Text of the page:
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I still can't figure out why they use the simple past tense in this sentence:

'My sister went to New York for a week'

As far as i know, the present perfect is normally used when there's 'for + a period of time'.

Can someone please explain this for me ? I truly appreciate your help.

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    If you say my sister has gone to New York for a week, it means she is still there. If a British English speaker says my sister went to New York for a week, you can be sure that she is no longer there. If an American English speaker says my sister went to New York for a week, it is possible she is still there. – JD2000 Jan 13 at 7:07
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Firstly, it is certainly the case that the present perfect (simple or continuous aspect) is normally used when there's 'for + a period of time' - but only if that period of time extends up to the present. For example:

  • My sister has gone to New York for a week. (she is still there)
  • I've been playing golf for 25 years and I'm still no good.

But the past tense is the appropriate tense with expressions of finished time starting with for:

  • My sister went to New York for a week. (she is no longer there)
  • I played golf for 25 years but never got any good.

The issue is complicated however (as @JD2000 indicates in the comment) by the fact some Americans may use the past tense where Britons would typically use the present perfect.

Swan, in the section about the grammar differences between American and British English (Practical English Usage - page 51), has the example:

American English: He just went home. (Or He's just gone home.)

British English: He's just gone home.

As Swan says:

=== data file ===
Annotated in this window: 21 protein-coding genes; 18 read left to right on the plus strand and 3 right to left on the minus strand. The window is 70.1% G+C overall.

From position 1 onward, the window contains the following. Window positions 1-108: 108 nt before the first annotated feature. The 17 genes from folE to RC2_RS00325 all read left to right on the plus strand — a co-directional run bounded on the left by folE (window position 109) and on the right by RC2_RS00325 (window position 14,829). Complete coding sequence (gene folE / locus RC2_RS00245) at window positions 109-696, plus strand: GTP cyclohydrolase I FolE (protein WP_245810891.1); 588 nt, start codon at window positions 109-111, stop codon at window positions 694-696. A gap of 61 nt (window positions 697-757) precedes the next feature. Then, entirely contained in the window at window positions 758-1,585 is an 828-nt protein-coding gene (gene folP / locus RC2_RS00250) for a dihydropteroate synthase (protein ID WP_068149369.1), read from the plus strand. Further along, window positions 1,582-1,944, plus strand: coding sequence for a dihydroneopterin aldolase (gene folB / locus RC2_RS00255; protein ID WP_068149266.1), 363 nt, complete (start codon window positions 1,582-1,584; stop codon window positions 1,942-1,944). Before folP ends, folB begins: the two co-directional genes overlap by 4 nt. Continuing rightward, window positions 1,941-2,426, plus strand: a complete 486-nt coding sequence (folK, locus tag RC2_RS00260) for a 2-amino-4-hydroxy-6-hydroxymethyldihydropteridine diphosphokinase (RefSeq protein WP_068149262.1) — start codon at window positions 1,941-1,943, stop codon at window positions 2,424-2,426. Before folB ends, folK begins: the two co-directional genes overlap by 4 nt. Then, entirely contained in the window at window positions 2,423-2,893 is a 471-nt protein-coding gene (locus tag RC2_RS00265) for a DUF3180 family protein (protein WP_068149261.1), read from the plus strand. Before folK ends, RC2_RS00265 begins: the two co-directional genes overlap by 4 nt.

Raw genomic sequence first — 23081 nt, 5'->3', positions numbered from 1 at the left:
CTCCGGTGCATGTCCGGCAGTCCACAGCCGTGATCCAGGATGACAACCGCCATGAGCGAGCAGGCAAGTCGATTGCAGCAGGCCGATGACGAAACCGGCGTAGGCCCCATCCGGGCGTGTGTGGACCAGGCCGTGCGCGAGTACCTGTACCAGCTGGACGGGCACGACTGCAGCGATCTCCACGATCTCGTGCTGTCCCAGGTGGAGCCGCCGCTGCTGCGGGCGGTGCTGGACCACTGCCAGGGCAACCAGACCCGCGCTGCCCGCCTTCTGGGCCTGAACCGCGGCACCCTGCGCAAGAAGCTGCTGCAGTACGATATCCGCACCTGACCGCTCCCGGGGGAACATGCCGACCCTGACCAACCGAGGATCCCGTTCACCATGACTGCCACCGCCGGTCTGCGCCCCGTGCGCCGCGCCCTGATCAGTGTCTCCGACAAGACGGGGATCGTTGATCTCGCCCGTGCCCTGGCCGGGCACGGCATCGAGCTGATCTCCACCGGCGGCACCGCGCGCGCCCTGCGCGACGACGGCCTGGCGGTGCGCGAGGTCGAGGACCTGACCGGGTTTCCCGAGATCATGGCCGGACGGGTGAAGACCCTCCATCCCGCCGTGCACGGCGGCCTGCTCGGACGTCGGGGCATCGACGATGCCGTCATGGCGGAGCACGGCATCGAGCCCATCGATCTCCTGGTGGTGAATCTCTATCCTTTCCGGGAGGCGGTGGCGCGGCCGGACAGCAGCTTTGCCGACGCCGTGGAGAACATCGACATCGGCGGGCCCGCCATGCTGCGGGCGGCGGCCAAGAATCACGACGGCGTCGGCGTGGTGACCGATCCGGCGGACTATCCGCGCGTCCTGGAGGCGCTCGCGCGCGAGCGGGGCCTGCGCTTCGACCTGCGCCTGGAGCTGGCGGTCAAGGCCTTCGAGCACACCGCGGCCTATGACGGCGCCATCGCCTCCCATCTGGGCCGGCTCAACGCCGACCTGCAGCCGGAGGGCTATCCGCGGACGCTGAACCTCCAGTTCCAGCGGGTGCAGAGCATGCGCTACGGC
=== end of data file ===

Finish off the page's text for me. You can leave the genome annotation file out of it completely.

In many cases, two different forms are possible in one variety of English, while only one of the forms is possible or normal in the other variety.

It's worth noting that the addition of the word just makes the past tense version somewhat more acceptable to me as a British native speaker who would normally use the present perfect in this context:

  • My sister just went to New York for a week. (i.e. she is still there)
  • The sentence 'My sister has gone to New York for a week.' is incorrect. 'go' is a non-durative verb and it cannot be used with a period of time. The following sentences are grammatically acceptable: 1. My sister went to New York a week ago. 2. It is/has been a week since my sister went to New York. 3. My sister has stayed in New York for a week. – Anshan Today Jan 13 at 13:35
  • @AnshanToday No, it certainly is not “incorrect”. Shoe is a native speaker. – tchrist Jan 13 at 17:57
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    @AnshanToday. I agree that the for + time expression can be not be used sensibly with punctual verbs in any tense. For example, ?The bomb exploded for 2 minutes. ?She has realized her mistake for 10 seconds. But it is not the going that lasts for a week in this context. The sentence can be understood as: She went/has gone to New York and spent/will spend a week there. – Shoe Jan 13 at 18:22

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